Plaintiffs ask this court to set aside the district court's judgment in favor of Anadarko on its counterclaim. Plaintiffs submit that the findings of common law fraud and breach of contract should prevent Anadarko from recovering the amount due on the notes. They claim they were induced to enter into the loan agreements by Anadarko's promise of a five-year loan commitment. This issue was neither raised in the pleadings nor submitted to the jury. The only part of the transaction which was found to be improper was that the loans would carry an interest rate slightly lower than the interest rate which was actually charged. Anadarko disputed that this was the agreement, but the jury permissibly resolved this issue, against Anadarko. Its significance as an inducement to the overall transaction is de minimis. The court's judgment on Anadarko's counterclaim awarded Anadarko $1,064,546.23, which correctly represented the amount due on the notes less the overcharge offset of $18,100.83.
Finally, plaintiffs challenge the district court's adjudication regarding attorney's fees. The jury awarded plaintiffs attorney's fees of $21,176.65 and awarded Anadarko $55,797.96 in fees. Plaintiffs ask this court to readjust their fees upward and deny Anadarko any fee recovery because of its alleged RICO violation, breach of contract, and common law fraud.
The district court correctly held that plaintiffs are not entitled to recover attorney's fees under Oklahoma law, which the notes agree will provide the governing law. Oklahoma law states that attorney's fees are not recoverable for breach of contract or common law fraud causes of action. Okla.Stat. tit. 12, Sec. 936. Anadarko, on the other hand, is entitled to recover attorney's fees in the amount of $55,797.96, as found by the jury, incurred in the collection of the note. Okla.Stat. tit. 15, Sec. 276.
The district court correctly set aside the jury's verdict because the evidence did not support a finding of a RICO violation. The record contains no evidence that Anadarko Bank, Anadarko Bankshares, and the three employees were an "association in fact" enterprise separate and distinct from the bank. The court correctly limited plaintiffs to a single recovery of $18,100.83 for the interest overcharge. These were the only damages supported by the evidence. The court correctly awarded Anadarko recovery on the promissory notes, less the offset to which plaintiffs were entitled. Finally, the court correctly denied plaintiffs attorney's fees, but properly entered judgment on the jury's award of fees to Anadarko.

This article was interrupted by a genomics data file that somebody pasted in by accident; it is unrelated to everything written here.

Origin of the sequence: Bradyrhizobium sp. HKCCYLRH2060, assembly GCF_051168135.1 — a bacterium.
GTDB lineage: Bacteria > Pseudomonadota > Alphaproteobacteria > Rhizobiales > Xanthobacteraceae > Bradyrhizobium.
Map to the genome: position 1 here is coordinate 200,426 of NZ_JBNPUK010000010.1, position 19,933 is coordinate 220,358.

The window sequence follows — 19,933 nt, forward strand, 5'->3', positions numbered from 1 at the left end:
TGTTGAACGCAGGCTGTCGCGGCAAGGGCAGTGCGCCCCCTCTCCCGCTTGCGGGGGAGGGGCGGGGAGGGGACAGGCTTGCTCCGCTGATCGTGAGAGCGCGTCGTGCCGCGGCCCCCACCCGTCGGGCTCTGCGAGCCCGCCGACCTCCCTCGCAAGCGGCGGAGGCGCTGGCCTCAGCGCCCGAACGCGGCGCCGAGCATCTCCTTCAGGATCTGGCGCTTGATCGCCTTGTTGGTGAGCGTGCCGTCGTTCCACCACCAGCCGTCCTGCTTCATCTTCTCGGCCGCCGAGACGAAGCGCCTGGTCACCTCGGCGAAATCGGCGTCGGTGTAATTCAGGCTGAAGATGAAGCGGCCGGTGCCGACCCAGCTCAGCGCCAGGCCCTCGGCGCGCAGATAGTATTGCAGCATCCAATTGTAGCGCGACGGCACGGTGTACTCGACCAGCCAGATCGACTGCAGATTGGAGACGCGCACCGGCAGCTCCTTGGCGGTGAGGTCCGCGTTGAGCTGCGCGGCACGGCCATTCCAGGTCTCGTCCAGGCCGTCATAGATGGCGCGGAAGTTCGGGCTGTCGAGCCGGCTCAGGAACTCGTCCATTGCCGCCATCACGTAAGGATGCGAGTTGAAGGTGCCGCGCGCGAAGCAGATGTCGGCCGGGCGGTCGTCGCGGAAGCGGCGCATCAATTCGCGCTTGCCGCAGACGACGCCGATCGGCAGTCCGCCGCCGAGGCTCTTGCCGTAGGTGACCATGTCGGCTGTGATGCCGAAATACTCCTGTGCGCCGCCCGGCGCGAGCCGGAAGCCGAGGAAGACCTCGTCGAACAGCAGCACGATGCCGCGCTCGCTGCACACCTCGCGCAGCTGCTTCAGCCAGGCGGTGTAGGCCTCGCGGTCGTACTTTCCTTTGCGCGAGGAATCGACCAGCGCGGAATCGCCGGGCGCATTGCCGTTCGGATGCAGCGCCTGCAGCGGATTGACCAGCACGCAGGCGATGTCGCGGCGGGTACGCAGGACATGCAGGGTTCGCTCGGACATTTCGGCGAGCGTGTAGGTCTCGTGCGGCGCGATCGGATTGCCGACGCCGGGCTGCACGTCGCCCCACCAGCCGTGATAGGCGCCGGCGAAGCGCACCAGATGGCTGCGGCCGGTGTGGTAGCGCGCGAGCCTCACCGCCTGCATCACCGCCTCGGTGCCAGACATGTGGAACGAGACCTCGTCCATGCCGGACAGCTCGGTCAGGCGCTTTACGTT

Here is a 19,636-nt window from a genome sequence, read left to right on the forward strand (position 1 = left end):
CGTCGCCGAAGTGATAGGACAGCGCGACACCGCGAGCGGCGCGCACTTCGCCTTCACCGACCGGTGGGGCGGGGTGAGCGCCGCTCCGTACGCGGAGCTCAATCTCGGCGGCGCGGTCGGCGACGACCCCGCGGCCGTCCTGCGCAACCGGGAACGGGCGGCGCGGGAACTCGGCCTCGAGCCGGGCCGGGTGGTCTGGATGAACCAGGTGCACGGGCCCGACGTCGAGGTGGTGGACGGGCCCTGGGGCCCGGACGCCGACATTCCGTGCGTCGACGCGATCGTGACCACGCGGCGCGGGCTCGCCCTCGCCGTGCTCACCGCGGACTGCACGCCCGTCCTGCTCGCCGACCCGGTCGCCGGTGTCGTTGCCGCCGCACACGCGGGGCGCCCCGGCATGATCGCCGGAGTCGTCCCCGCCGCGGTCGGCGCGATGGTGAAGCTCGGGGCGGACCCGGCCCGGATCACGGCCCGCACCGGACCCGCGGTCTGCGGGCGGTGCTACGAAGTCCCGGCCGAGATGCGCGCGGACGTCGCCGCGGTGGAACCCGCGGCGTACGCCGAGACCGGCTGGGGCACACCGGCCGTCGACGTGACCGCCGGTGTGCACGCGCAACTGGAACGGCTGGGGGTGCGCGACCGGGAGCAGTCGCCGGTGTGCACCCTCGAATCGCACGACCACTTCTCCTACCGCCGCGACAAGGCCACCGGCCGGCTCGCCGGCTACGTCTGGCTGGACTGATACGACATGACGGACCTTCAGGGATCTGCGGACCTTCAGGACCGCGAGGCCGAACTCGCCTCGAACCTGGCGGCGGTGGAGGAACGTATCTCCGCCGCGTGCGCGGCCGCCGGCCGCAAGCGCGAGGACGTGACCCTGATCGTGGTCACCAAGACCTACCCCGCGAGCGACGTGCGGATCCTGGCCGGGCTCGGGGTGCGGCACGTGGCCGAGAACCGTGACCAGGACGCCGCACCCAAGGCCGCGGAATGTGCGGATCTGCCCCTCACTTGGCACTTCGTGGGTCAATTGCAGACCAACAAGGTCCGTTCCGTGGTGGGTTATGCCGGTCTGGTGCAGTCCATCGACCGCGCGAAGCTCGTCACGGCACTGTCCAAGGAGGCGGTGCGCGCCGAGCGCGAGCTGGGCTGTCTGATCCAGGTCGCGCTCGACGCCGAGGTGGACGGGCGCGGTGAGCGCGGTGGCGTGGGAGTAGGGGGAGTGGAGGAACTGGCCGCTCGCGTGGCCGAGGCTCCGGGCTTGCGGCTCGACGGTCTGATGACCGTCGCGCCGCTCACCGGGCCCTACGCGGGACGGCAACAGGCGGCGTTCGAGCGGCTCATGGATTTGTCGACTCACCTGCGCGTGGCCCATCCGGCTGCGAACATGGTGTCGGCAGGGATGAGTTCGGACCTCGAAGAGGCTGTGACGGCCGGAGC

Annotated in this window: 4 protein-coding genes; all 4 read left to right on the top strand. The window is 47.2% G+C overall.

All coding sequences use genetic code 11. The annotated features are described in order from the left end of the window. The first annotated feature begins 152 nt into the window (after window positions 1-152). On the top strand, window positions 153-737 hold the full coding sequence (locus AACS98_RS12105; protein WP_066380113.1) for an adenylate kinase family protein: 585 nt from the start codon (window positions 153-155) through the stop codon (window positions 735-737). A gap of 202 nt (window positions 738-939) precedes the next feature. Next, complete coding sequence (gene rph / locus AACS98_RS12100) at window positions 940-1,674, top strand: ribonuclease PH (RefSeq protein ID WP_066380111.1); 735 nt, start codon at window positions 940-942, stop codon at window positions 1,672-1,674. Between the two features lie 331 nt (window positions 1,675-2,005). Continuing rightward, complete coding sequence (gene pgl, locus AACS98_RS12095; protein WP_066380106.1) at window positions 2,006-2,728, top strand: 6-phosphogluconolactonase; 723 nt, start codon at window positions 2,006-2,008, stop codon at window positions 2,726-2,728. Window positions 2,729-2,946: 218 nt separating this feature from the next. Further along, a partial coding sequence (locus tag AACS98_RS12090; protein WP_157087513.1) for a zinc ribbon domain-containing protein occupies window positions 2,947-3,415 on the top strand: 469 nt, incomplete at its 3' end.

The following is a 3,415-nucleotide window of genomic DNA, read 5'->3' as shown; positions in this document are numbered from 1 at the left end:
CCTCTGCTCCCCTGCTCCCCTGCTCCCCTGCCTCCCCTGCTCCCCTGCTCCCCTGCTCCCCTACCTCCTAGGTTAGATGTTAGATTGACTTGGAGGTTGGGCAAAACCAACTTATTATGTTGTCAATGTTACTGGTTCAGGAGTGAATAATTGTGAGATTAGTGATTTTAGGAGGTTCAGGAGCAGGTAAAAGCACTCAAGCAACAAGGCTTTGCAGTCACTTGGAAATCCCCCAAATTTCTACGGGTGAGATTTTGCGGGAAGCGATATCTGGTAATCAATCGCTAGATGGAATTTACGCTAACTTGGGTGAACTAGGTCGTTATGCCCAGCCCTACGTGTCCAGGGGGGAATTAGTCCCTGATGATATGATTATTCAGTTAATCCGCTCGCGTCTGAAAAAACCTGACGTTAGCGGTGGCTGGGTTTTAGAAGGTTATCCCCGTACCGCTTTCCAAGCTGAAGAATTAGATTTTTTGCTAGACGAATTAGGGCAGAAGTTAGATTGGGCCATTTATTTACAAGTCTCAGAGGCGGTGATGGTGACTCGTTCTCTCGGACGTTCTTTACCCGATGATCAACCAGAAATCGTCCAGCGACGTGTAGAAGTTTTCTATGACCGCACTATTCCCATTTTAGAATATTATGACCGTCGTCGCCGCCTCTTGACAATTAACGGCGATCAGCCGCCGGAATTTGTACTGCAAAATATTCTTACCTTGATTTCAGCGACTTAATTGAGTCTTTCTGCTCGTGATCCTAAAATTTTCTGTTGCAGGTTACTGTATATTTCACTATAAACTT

This subsection provides:
(c) It shall be unlawful for any person employed by or associated with any enterprise engaged in, or the activities of which affect, interstate or foreign commerce, to conduct or participate, directly or indirectly, in the conduct of such enterprise's affairs through a pattern of racketeering activity or collection of unlawful debt.
This award was subject to trebling under 18 U.S.C. Sec. 1964(c), which provides that
[a]ny person injured in his business or property by reason of a violation of section 1962 ... shall recover threefold the damages he sustains....
The district court further noted that, even if there were a RICO violation in this case, the evidence did not support the jury's finding of damages in the amount of $2,899,796.63. Rather, it noted, in such a case damages would be limited to the difference between interest charged and what should have been charged
(4) "enterprise" includes any individual, partnership, corporation, association, or other legal entity, and any union or group of individuals associated in fact although not a legal entity; .... [emphasis added]
Plaintiffs dispute the district court's observation that, even if plaintiffs had successfully established a RICO violation, actual damages would still be limited to the interest overcharge of $18,100.83. Plaintiffs submit that the court based its reasoning solely on the fact that there was no RICO violation. This contention is not well taken. The court correctly noted that the only damages arising from the commission of the predicate act of the mail fraud was the interest overcharge. Plaintiffs' complaint sought only the trebled difference between the interest they paid and what they should have paid, and there was no evidence of other injury to plaintiffs' property or business proximately caused by the mailings of the interest overcharges. In any event, because there was no RICO violation, there could be no RICO damages